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UK to trigger Article 16?

by Frank Schnittger Thu Nov 4th, 2021 at 08:41:10 PM EST

Growing fears that British government will shortly invoke article 16 of protocol

There are growing fears in Dublin and Brussels that the British government will shortly invoke article 16 of the Northern Ireland protocol, a move that officials say would plunge EU-UK relations, and British-Irish ties, into deep crisis.

Taoiseach Micheál Martin issued an unprecedentedly blunt warning to the British government in the Dáil on Wednesday, describing any move to trigger article 16 as "irresponsible . . . unwise . . . reckless", and saying that it would have "far-reaching implications" for the relationship between Dublin and London.

---<snip>---

However, Irish officials fear that the triggering of article 16 could rupture relations between the two sides and lead to retaliatory action from the EU, ultimately triggering suspension of the free trade agreement and the introduction of tariffs between the EU and UK.


Whatever reasons the UK may put forward for triggering Article 16, they have little to do with any real difficulties with the protocol or with what the people of Northern Ireland actually want.

A Northern Irish newspaper, The Irish News has just printed my letter to the editor in full as their lead letter on their letters page:

Is there no low to which Boris Johnson's government cannot sink?

The disconnect between British British government policy and rhetoric and what the people of Northern Ireland actually want grows ever wider.


The ground is shifting under Lord Frost's feet, and he doesn't have a democratic leg to stand on in his stand-off with the EU (not that he was ever elected to anything in the first place).

A survey carried out by pollster LucidTalk for a Queen's University study has found that 52 per cent of Northern Ireland adults think the Protocol is, on balance, "a good thing" for Northern Ireland, compared with 43 per cent in a similar survey in June. The percentage of respondents who agreed the Protocol provided Northern Ireland with a "unique set of post-Brexit economic opportunities" that could be beneficial also rose to 62 per cent, compared with 57 per cent in June. Even more remarkably, 87 per cent of respondents said they distrusted the British government's ability to manage Northern Ireland's interests regarding the Protocol. With the DUP currently languishing at 13 per cent in the polls, it means that virtually every single adult in Northern Ireland bar their allies, the DUP, now distrusts the British government.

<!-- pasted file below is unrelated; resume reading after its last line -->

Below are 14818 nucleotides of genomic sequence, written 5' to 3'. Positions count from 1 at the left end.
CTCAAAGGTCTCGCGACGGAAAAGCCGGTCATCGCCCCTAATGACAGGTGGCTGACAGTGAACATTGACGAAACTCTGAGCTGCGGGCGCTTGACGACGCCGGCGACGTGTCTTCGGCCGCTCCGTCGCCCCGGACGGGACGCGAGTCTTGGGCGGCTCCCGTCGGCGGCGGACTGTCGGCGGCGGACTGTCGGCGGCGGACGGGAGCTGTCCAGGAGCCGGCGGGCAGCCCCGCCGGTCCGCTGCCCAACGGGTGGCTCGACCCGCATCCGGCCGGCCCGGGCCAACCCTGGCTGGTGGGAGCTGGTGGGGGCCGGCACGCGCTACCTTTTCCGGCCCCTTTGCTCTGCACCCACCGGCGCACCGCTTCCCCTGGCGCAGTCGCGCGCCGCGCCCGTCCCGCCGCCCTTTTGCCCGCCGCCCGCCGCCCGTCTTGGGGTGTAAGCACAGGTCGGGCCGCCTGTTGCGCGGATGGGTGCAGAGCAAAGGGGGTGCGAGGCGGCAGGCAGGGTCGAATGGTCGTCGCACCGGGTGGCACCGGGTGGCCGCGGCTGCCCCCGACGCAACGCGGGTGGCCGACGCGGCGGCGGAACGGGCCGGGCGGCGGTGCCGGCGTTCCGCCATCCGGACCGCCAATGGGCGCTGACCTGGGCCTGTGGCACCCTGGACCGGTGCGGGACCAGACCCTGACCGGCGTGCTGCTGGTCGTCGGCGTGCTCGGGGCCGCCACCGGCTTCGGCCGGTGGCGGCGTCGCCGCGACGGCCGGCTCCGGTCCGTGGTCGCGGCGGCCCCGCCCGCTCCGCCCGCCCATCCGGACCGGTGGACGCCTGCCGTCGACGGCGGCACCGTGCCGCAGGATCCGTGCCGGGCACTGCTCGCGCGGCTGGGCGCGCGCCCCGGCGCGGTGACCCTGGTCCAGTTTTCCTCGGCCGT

The British government is delaying legislation, agreed by all the northern parties, which would make it more difficult to collapse the power sharing institutions. In Newton Emerson's view (October 28) this is so that they can use the threat of a collapse of the institutions as an excuse to trigger Article 16 of the Protocol in their dispute with the EU.

Naomi Long has testified to a Westminster parliamentary committee that the Johnson government is using Northern Ireland as a political football in its dispute with the EU, while Alexandra Hall Hall, the lead Brexit envoy to the US, quit her job because she was unwilling to "peddle half-truths on behalf of a government I do not trust" and which had instructed her to downplay the consequences of Brexit for the delicate peace process in Northern Ireland.

That the British government could play fast and loose with the Belfast Agreement institutions in a bid to further its dispute with the EU on entirely spurious grounds is a measure of just how despicable these people are.

That even most unionists now believe they are being used in a dispute not of their making shows how transparent and obvious this perfidy has become. Is there no low to which Boris Johnson's government cannot sink?

An edited version of the letter above was also published by the Irish Independent as their lead letter and remains one of the most read letters on their letters page a week after being published.

An independent Northern Ireland politic website, Slugger O'Toole today published a report which also pointed to a growing consensus within Northern Ireland in favour of the Protocol. (I have queried them as to why the report has since been taken down). [Update: SluggerO'Toole have published a new report on the survey here]

There is inter-community consensus for the NI Protocol mitigations proposed by the EU and UK government according to a new survey undertaken by the University of Liverpool.


Indeed, the survey completed in mid to late October 2021 and comprising over 1000 participants across all council areas, not only showed wide-ranging agreement for pragmatic solutions, it indicated that the Protocol is simply not a top priority for most people in Northern Ireland.

This will be sobering reading for those who have sought to either raise tensions, make political capital or exaggerate community discord over an issue that has dominated our political debates and news channels over the last year.

Professor Peter Shirlow Director of the Institute of Irish Studies, who led the study, commented,

    `It is evident that respondents seek proportionality in North-South and East-West trade relationships. There is no evidence here of mass rejection, even among unionists, of the mitigations/easements advanced by the EU. Similarly, there is no nationalist/republican rejection of key UK government proposals. This is not what is assumed within media and political commentary.'